The Nome Kennel Club carried on its races until after World War One was over in about 1918 and then interest in racing around the Nome area fell off. There were still some races but there was nothing like the All Alaska Sweepstakes.
The next time that the Nome Kennel Club surfaced was as a result of the accomplishments of its most famous member, Leonhard Seppala. In 1925 word went out over the wireless from Nome that Nome had some cases of diphtheria. At that time Nome was locked into winter and there was no transportation available except dog teams. Airplanes were around at that time but the closest ones were in Fairbanks and they had been put away. So the word went out for serum. Of course the press on the Outside picked this up and this became one of the most heroic and famous epics of all time. The serum was found in Anchorage and it was transported on the Alaska Railroad up to Nenana and from there it was picked up by a series of dog mushers, twenty in all, and it was brought to Nome in 129.5 hours. This is a record that I believe has not been broken to this day.
Some of the mushers that were found in this run were Leonhard Seppala and his dog Togo. There was also Balto, the famous lead dog run by Gunnar Klassen, the man who brought the serum into Nome. Other mushers were Charlie Olson, Henry Ivanoff and Charlie Evans, to name a few. For their efforts - remember these were just men trying to help their fellow men- they received a certificate from the Governor of Alaska at that time and received a medal from the company who produced the serum. These medals are still found - some of the mushers still have them. Three of the mushers are still alive - Billy McCarty, Charlie Evens and Edgar Nollner are still living. They are older men in their eighties. The Iditarod honors these mushers every year.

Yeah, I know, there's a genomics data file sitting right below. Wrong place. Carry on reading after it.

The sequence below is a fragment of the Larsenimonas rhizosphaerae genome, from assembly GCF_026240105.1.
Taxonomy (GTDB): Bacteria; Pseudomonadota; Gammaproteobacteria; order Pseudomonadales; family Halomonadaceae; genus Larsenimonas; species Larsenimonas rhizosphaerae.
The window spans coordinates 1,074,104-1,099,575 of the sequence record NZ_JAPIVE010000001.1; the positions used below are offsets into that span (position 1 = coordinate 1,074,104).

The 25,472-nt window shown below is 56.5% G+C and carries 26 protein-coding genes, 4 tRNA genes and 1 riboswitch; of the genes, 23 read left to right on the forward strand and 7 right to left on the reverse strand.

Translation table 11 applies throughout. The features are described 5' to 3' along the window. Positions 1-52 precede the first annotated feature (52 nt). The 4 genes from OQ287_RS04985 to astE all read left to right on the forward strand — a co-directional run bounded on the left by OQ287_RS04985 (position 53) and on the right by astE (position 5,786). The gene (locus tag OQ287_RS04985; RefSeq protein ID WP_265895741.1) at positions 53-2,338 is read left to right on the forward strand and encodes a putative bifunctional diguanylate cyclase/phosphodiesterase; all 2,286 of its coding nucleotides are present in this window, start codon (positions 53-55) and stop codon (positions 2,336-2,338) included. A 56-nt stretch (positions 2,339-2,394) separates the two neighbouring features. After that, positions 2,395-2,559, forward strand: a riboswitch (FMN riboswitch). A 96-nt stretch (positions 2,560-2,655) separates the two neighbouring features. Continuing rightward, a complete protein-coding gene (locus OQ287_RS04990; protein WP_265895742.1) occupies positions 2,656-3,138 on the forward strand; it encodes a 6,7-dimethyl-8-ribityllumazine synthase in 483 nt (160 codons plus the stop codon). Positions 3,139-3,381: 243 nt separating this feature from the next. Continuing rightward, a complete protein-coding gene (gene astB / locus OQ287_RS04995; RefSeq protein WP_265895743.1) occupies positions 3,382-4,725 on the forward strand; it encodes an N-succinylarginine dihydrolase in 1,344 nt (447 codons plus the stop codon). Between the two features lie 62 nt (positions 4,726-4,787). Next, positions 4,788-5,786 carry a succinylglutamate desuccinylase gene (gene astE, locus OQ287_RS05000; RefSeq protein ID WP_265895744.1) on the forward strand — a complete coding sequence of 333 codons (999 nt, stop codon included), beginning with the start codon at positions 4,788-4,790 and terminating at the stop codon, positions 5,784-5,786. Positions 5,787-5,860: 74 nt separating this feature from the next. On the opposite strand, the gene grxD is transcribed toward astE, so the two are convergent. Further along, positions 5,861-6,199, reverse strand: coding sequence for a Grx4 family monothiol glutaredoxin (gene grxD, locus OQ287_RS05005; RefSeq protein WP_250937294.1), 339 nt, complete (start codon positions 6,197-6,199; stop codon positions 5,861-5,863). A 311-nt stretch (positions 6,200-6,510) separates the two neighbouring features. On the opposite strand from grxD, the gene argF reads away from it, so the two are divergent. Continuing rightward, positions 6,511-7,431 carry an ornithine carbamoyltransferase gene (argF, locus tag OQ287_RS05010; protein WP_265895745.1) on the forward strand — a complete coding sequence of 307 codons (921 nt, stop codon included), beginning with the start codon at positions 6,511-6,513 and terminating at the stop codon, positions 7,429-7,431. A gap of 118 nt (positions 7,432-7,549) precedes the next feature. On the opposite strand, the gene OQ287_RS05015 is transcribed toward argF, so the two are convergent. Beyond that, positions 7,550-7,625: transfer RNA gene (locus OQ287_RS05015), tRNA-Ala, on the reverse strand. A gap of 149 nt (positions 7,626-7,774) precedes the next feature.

After the serum run was over, Leonhard Seppala went to the South 48 to race and introduced racing into the New Hampshire, Vermont and surrounding area. Gunnar Klassen took Balto and part of his dog team and made the circuit of shows all over the country. In 1927 a man from Cleveland, Ohio found the dogs in a carnival show and through the efforts of the Plain Dealer in Cleveland, Ohio and the children of Cleveland who all contributed 10 cents apiece, they raised enough money to buy the teams from the promoter and bring them to the Cleveland zoo. These dogs lived out the rest of their lives in the zoo and Balto eventually was stuffed and is now on display at the Cleveland Museum of Natural History.
Racing continued in Nome. There were minor races held during the time from the serum run up until World War Two. These were shorter races. There were no more All Alaska Sweepstakes races. Racing had moved into the Fairbanks area in those days as well as expanding back East. One of the prime reasons for racing falling off in the Nome area was that gold mining had diminished after World War One and there was not much gold mining until the huge dredges took over in the Nome area. As time went by, there was less and less need for the large teams. Many of the dog teams that Leonhard Seppala and other mushers ran in the old days were owned by the mining companies. They were used for drayage purposes, for hauling freight back and forth to their operations. The mail drivers hauled mail up and down the coast until 1962 when the final dog driver retired for St. Lawrence Island. Over the years, dogs have been a very important part of Nome and its history, both in mining and in dog racing.